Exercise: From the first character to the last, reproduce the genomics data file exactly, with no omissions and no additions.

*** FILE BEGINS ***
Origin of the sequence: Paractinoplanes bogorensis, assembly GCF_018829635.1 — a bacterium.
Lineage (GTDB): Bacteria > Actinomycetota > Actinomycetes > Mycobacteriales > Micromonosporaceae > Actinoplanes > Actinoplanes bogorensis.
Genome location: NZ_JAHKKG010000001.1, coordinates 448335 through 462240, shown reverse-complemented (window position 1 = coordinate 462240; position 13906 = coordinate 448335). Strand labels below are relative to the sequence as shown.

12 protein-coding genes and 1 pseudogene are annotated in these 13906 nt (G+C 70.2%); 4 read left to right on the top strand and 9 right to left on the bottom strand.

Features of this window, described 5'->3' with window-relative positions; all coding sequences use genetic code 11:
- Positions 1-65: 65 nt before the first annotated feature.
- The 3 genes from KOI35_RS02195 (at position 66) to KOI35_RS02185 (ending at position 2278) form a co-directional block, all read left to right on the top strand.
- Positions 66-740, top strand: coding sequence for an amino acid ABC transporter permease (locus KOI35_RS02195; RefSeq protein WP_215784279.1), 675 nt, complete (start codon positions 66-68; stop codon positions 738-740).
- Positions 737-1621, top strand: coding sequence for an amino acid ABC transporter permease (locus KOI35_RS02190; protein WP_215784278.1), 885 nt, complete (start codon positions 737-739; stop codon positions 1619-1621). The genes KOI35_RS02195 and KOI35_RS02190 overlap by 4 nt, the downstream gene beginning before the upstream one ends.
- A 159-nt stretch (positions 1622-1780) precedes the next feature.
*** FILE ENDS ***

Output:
Origin of the sequence: Paractinoplanes bogorensis, assembly GCF_018829635.1 — a bacterium.
Lineage (GTDB): Bacteria > Actinomycetota > Actinomycetes > Mycobacteriales > Micromonosporaceae > Actinoplanes > Actinoplanes bogorensis.
Genome location: NZ_JAHKKG010000001.1, coordinates 448335 through 462240, shown reverse-complemented (window position 1 = coordinate 462240; position 13906 = coordinate 448335). Strand labels below are relative to the sequence as shown.

12 protein-coding genes and 1 pseudogene are annotated in these 13906 nt (G+C 70.2%); 4 read left to right on the top strand and 9 right to left on the bottom strand.

Features of this window, described 5'->3' with window-relative positions; all coding sequences use genetic code 11:
- Positions 1-65: 65 nt before the first annotated feature.
- The 3 genes from KOI35_RS02195 (at position 66) to KOI35_RS02185 (ending at position 2278) form a co-directional block, all read left to right on the top strand.
- Positions 66-740, top strand: coding sequence for an amino acid ABC transporter permease (locus KOI35_RS02195; RefSeq protein WP_215784279.1), 675 nt, complete (start codon positions 66-68; stop codon positions 738-740).
- Positions 737-1621, top strand: coding sequence for an amino acid ABC transporter permease (locus KOI35_RS02190; protein WP_215784278.1), 885 nt, complete (start codon positions 737-739; stop codon positions 1619-1621). The genes KOI35_RS02195 and KOI35_RS02190 overlap by 4 nt, the downstream gene beginning before the upstream one ends.
- A 159-nt stretch (positions 1622-1780) precedes the next feature.